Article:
The Tabernacle (Hebrew: מִשְׁכַּן, mishkan, “residence” or “dwelling place”), according to the Hebrew Bible, was the portable earthly meeting place of God with the children of Israel from the time of the Exodus from Egypt through the conquering of the land of Canaan. Built of woven layers of curtains along with 48 standing boards clad with polished gold and held in place by 5 bars per side with the middle bar shooting through from end to end and other items made from the gold, silver, brass, furs, jewels, and other valuable materials taken out of Egypt at God’s orders, and according to specifications revealed by Yahweh (God) to Moses at Mount Sinai, it was transported by the Israelites on their journey through the wilderness and their conquest of the Promised Land. Solomon’s Temple in Jerusalem superseded it as the dwelling-place of God some 300 years later.
The main source for the account of the construction of the Tabernacle is the biblical Book of Exodus, specifically Exodus 25–31 and 35–40. It describes an inner shrine, the Holy of Holies, which housed the Ark of the Covenant, which in turn was under the veil of the covering suspended by four pillars and an outer chamber (the “Holy Place”), containing beaten gold made into what is generally described as a lamp-stand or candlestick featuring a central shaft incorporating four almond-shaped bowls and six branches, each holding three bowls shaped like almonds and blossoms, 22 in all. It was standing diagonally, partially covering a table for showbread and with its seven oil lamps over against it to give light along with the altar of incense.
This description is generally identified as part of the Priestly source (“P”), written in the sixth or fifth century BCE. However whilst the first Priestly source takes the form of instructions, the second is largely a repetition of the first in the past tense, i.e., it describes the execution of the instructions. Many scholars contend that it is of a far later date than the time of Moses, and that the description reflects the structure of Solomon’s Temple, while some hold that the description derives from memories of a real pre-monarchic shrine, perhaps the sanctuary at Shiloh. Traditional scholars contend that it describes an actual tabernacle used in the time of Moses and thereafter. According to historical criticism, an earlier, pre-exilic source, the Elohist (“E”), describes the Tabernacle as a simple tent-sanctuary.
The English word “tabernacle” is derived from the Latin tabernāculum meaning “tent” or “hut”, which in ancient Roman religion was a ritual structure. Other uses of this word include nautical usage, referring to a mast step, which by its arrangement of boards allows the mast to be raised and lowered, and textiles industry usage, referring to a similar wooden bar scaffold used for holding a large rug while weaving.
The word sanctuary is also used for the biblical tabernacle, as is the phrase “tent of meeting”. The Hebrew word mishkan implies “dwell”, “rest”, or “to live in”, that dwelt within this divinely ordained structure.
Historical criticism has identified two accounts of the tabernacle in Exodus, a briefer Elohist account and a longer Priestly one. Traditional scholars believe the briefer account describes a different structure, perhaps Moses’ personal tent. The Hebrew nouns in the two accounts differ, one is most commonly translated as “tent of meeting,” while the other is usually translated as “tabernacle.”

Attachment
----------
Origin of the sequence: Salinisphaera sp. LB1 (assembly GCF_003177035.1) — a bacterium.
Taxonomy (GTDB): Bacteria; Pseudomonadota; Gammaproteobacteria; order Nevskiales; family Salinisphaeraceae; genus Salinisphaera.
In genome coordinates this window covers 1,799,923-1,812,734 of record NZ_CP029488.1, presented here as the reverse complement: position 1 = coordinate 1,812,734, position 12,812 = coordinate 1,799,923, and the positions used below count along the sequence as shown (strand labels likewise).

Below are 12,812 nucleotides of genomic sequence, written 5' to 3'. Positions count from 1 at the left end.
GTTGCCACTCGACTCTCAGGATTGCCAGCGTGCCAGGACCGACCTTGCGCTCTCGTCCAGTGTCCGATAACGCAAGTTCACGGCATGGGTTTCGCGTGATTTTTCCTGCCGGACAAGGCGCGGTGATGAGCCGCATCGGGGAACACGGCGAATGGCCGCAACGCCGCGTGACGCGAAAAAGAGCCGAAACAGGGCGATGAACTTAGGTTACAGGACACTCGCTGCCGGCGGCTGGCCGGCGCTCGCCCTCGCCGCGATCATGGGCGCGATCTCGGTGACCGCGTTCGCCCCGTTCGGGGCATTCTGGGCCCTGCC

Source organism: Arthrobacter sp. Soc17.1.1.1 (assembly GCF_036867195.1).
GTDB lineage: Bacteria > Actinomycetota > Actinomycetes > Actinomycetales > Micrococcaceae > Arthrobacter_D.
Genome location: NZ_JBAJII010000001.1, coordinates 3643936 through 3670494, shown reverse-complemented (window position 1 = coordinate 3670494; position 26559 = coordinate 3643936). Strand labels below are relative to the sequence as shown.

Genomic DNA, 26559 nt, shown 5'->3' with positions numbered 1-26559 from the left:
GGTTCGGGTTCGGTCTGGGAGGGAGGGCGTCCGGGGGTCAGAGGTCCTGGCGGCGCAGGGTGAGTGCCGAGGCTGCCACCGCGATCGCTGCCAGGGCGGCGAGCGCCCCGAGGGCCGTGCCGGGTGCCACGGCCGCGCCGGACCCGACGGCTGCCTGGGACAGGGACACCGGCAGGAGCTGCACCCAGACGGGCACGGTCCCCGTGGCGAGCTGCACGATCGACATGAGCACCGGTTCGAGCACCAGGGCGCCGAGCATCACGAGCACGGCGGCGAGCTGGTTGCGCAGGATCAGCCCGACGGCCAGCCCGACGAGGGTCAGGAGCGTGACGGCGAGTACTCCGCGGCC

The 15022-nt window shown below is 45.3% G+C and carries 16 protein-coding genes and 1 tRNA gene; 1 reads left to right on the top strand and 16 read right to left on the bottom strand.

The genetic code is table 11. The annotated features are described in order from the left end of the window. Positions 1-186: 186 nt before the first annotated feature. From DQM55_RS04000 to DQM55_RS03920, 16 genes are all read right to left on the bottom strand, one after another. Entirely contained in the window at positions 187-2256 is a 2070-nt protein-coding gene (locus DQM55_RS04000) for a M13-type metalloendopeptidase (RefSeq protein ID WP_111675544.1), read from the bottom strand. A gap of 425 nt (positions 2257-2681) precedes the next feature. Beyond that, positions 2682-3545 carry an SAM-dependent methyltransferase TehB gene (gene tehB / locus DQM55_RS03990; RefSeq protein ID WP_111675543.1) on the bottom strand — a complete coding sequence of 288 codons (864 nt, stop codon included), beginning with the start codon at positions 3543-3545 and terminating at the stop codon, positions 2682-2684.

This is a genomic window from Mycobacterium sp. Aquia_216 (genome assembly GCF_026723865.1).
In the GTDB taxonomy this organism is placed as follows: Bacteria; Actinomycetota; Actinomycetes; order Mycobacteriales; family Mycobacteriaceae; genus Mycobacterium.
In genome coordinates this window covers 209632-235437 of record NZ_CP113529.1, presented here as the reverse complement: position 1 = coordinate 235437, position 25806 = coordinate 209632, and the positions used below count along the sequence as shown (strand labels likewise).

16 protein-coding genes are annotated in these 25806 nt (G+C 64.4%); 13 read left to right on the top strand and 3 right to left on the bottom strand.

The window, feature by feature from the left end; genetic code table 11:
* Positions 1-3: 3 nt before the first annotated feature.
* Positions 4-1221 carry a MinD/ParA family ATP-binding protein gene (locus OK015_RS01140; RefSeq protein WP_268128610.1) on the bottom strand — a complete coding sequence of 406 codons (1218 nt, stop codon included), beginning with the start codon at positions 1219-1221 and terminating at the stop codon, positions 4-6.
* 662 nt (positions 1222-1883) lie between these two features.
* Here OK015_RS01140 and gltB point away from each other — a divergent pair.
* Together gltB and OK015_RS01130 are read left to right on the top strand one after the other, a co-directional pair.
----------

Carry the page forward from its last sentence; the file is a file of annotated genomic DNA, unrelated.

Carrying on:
refers to “the Tabernacle of the congregation”, which was set up outside of camp with the “cloudy pillar” visible at its door. The people directed their worship toward this center. Historical criticism attributes this description to the Elohist source (E), which is believed to have been written about 850 BCE or later.
The more detailed description of a tabernacle, located in Exodus chapters 25–27 and Exodus chapters 35–40, refers to an inner shrine (the most holy place) housing the ark and an outer chamber (holy place), with a six-branch seven-lamp menorah (lampstand), table for showbread, and altar of incense. It is an enclosure containing the sacrificial altar and bronze laver for the priests to wash surrounded these chambers. This description is identified by historical criticism as part of the Priestly source (P), written in the 6th or 5th century BCE.
Some scholars believe the description is of a far later date than Moses’ time, and that it reflects the structure of the Temple of Solomon; others hold that the passage describes a real pre-monarchic shrine, perhaps the sanctuary at Shiloh, while traditional scholars contend that it describes an actual tabernacle used in the time of Moses and thereafter.This view is based on Exodus 36, 37, 38 and 39 that describe in full detail how the actual construction of the Tabernacle took place during the time of Moses.
The detailed outlines for the tabernacle and its priests are enumerated in the Book of Exodus:
In Exodus 31, the main builder, architect and maker of the priestly vestments is specified as Bezalel, son of Uri son of Hur of the tribe of Judah, who was assisted by Oholiab and a number of skilled artisans.
There is a strict set of rules to be followed for the carriage of the Tabernacle laid out in the Hebrew Bible. For example: “You must put the Levites in charge of the Tabernacle of the Covenant, along with its furnishings and equipment. They must carry the Tabernacle and its equipment as you travel, and they must care for it and camp around it. Whenever the Tabernacle is moved, the Levites will take it down and set it up again. Anyone else who goes too near the Tabernacle will be executed